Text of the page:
News

College of Health and Human Sciences students recognized for their research and creativity

May 19, 2017

Maggie Jaeger

The annual Celebrate Undergraduate Research and Creativity (CURC), showcase allows undergraduate students from a range of University colleges and their corresponding majors to highlight their achievements in research and creativity with the support of faculty mentors. This year, the College of Health and Human Sciences had students from interior design, nutrition and food science, human development and family studies, social work and health and exercise science submit their research and creative projects.

Health and exercise science student Nicole Segaline was featured for her project comparing how much energy is expended sitting in a desk chair vs. on an exercise ball or standing at a desk. Read more about Segaline's results.

Out of the 17 CHHS students who showed their work, six won awards.
Social work student Sarah Bibbey was recognized with a University-wide cash award in the Social Justice and Diversity category.

Leadership Experiences of Disability Rights Advocates in Ghana (Social Justice & Diversity: Second Place)
Sarah Bibbey, Social Work
Faculty Adviser/Mentor: Zach Mercurio

The disability rights movement in Ghana is active in advocating for rights, promoting services and increasing access for people with disabilities. This study explored the leadership experiences and perceptions of Ghanaians who are active in the movement.

Soy Consumption and its Effect on Male Fertility (Research: College Highest Honors)
Autumn Dach, Maggie Jaeger and Stine Austgulen, Nutrition and Food Science
Faculty Adviser/Mentor: Colleen Burke, Nicole Litwin

In this study, student researchers found that consumption of soy or soy-based products can negatively influence the production of male reproductive cells. The information uncovered by this study can be applied to real-world scenarios, especially toward men who are vegetarian, vegan or attempting to procreate.

Validation of Smartphone-Based Assessment of Sit-To-Stand Power (Research: College High Honors)
Diego Andraca, William Beideman and Pashi Singh, Health and Exercise Science
Faculty Adviser/Mentor: Brian Tracy

The technology typically used to measure sit-to-stand power, the amount of effort one needs to move from a sitting position to a standing position, is expensive and inaccessible to most. To combat this, student researchers tested to see if readily accessible smartphone technology can be used to achieve the same goal. The study found that iPod/iPhone technology is advanced enough to measure sit-to-stand power in both male and female participants.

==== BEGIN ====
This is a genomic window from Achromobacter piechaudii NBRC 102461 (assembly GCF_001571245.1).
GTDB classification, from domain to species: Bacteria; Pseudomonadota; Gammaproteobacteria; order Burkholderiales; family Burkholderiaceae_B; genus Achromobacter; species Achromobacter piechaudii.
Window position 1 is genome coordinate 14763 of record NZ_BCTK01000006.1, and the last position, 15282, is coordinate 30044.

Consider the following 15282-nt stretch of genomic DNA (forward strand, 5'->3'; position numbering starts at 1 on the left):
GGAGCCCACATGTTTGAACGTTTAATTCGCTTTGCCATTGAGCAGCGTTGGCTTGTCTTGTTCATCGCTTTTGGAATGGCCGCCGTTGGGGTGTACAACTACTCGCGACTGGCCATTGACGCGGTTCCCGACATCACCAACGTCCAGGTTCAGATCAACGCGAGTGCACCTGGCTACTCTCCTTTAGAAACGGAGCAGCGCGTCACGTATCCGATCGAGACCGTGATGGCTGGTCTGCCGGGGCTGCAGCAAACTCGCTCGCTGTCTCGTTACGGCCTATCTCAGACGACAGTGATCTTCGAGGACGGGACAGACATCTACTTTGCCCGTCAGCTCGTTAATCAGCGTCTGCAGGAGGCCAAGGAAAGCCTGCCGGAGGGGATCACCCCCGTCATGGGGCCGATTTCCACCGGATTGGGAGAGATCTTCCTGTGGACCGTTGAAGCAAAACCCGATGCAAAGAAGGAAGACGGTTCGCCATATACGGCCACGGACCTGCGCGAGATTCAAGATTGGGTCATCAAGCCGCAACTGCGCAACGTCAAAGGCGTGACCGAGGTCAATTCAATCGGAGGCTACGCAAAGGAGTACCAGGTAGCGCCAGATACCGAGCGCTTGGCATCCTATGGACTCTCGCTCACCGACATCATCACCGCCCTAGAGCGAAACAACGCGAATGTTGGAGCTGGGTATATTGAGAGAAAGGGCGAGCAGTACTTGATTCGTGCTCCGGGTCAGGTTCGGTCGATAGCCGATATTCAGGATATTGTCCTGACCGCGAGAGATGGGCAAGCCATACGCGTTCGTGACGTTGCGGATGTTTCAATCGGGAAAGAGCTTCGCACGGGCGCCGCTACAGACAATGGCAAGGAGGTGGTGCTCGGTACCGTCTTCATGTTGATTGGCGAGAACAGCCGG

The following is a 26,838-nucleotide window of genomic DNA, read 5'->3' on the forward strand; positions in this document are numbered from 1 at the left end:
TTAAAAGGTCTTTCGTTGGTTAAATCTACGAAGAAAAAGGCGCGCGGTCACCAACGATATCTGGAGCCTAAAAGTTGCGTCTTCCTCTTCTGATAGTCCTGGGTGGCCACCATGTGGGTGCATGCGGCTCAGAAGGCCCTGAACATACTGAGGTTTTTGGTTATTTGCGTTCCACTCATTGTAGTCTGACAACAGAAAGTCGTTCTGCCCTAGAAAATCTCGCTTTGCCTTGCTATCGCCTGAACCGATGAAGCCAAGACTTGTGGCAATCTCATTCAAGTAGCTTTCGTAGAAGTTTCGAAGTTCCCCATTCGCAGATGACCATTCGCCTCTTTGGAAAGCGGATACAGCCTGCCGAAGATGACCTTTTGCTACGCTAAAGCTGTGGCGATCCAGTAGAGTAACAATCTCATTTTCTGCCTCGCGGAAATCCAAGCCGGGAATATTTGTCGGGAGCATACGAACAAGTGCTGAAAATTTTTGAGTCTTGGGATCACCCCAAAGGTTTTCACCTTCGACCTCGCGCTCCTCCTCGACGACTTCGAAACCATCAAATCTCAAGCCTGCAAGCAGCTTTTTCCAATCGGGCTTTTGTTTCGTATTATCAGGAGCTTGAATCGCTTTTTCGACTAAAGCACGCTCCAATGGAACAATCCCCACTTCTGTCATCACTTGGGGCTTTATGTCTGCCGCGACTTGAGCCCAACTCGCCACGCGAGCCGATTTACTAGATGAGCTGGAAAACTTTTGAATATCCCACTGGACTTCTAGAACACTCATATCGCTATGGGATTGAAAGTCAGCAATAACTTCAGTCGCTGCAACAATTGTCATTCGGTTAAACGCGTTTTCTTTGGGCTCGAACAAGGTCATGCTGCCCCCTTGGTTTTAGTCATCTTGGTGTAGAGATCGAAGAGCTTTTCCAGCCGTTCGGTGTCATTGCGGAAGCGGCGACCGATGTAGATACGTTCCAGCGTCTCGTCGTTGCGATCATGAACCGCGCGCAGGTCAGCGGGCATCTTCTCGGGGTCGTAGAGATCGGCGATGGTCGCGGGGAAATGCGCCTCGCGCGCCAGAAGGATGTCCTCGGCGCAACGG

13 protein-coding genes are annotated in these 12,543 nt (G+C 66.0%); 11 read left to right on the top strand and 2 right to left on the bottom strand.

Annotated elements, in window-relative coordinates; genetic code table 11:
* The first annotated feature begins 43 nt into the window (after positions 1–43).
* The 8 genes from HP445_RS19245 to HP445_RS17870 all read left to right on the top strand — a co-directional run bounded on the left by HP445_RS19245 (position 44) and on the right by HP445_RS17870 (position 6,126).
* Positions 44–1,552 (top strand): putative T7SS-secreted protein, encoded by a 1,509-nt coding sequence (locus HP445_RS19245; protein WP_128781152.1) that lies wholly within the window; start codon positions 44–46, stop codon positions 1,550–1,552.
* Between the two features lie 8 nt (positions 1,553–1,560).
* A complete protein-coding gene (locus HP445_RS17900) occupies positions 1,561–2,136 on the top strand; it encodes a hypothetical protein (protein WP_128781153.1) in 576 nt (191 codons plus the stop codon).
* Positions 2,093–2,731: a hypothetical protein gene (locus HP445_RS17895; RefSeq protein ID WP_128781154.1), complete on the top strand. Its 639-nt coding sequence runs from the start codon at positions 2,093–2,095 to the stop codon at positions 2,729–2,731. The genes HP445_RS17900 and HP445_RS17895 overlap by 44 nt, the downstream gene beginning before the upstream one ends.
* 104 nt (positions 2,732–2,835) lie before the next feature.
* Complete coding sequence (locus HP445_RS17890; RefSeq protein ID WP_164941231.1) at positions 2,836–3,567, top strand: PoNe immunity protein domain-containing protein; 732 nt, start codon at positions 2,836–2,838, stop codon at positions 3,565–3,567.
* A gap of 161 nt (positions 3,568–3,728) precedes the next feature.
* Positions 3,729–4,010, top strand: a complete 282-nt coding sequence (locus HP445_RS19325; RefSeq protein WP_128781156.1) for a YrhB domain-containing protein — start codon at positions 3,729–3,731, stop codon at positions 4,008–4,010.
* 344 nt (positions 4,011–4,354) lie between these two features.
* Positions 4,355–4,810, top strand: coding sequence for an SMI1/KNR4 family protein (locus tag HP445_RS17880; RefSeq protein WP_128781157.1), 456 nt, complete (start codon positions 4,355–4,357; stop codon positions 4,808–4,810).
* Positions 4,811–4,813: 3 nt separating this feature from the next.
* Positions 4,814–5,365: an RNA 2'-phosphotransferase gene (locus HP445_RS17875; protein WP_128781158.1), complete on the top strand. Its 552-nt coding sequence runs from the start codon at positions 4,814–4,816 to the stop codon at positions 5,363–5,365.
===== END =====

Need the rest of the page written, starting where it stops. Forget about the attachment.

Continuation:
Celebrate Undergraduate Research and Creativity

Hospitality and Office Design (Research: College Honors)
Kimberly Bartlett, Interior Design
Faculty Adviser/Mentor: Katharine Leigh

A Preliminary Analysis of Preschool Aged Children's Regulation, Emotion Understanding, and Mindfulness (Research: College Honors)
Morgan Dwyer and Mallory Kisner, Human Development Family Studies
Faculty Adviser/Mentor: Aimee Burnett, Karen Barrett

This study suggests that young children experience benefits in identification and appropriate expression of feelings through engagement in positive emotion-focused curricula. The study focuses on helping preschool aged children to better understand their emotions and the emotions of others.

Influence of Liposomal Vitamin C Ingestion on Heart Rate Variability Response to a High-Calorie Meal (Research: College Honors)
Moriah Hanson, Health and Exercise Science
Faculty Adviser/Mentor: Christopher Bell, Nate Grimm

In order to better understand the effects of nutrient transportation throughout the human body, a student researcher sought to understand how ingestion of vitamin C prior to eating a high-calorie meal effects the heart rates among individuals.

Congratulations to CHHS students CURC award winners, as well as all other student presenters and mentors. The projects show the diverse collection of creativity present among the wide range of disciplines in the College of Health and Human Sciences.

Story by Christian Knoll


Contact:  Gretchen Gerding

Telephone:  (970) 491-5182

Email:  gretchen.gerding@colostate.edu